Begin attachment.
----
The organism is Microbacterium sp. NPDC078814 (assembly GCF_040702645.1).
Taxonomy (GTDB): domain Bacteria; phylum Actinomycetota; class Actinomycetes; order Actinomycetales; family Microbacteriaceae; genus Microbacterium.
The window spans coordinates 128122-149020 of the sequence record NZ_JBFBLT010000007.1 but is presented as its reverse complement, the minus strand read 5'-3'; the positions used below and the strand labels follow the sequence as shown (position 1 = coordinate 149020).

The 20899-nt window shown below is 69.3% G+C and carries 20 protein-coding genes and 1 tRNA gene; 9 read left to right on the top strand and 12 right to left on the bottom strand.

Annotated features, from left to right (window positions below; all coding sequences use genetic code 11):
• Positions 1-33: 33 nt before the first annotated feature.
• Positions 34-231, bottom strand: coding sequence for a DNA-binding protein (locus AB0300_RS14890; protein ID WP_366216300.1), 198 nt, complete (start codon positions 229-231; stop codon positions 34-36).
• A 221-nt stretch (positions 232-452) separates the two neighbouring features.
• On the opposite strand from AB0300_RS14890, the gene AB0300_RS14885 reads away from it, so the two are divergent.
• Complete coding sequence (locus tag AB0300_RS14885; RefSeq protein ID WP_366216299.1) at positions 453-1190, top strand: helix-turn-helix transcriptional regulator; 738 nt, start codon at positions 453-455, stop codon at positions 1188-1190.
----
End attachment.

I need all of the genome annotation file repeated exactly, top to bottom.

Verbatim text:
The organism is Microbacterium sp. NPDC078814 (assembly GCF_040702645.1).
Taxonomy (GTDB): domain Bacteria; phylum Actinomycetota; class Actinomycetes; order Actinomycetales; family Microbacteriaceae; genus Microbacterium.
The window spans coordinates 128122-149020 of the sequence record NZ_JBFBLT010000007.1 but is presented as its reverse complement, the minus strand read 5'-3'; the positions used below and the strand labels follow the sequence as shown (position 1 = coordinate 149020).

The 20899-nt window shown below is 69.3% G+C and carries 20 protein-coding genes and 1 tRNA gene; 9 read left to right on the top strand and 12 right to left on the bottom strand.

Annotated features, from left to right (window positions below; all coding sequences use genetic code 11):
• Positions 1-33: 33 nt before the first annotated feature.
• Positions 34-231, bottom strand: coding sequence for a DNA-binding protein (locus AB0300_RS14890; protein ID WP_366216300.1), 198 nt, complete (start codon positions 229-231; stop codon positions 34-36).
• A 221-nt stretch (positions 232-452) separates the two neighbouring features.
• On the opposite strand from AB0300_RS14890, the gene AB0300_RS14885 reads away from it, so the two are divergent.
• Complete coding sequence (locus tag AB0300_RS14885; RefSeq protein ID WP_366216299.1) at positions 453-1190, top strand: helix-turn-helix transcriptional regulator; 738 nt, start codon at positions 453-455, stop codon at positions 1188-1190.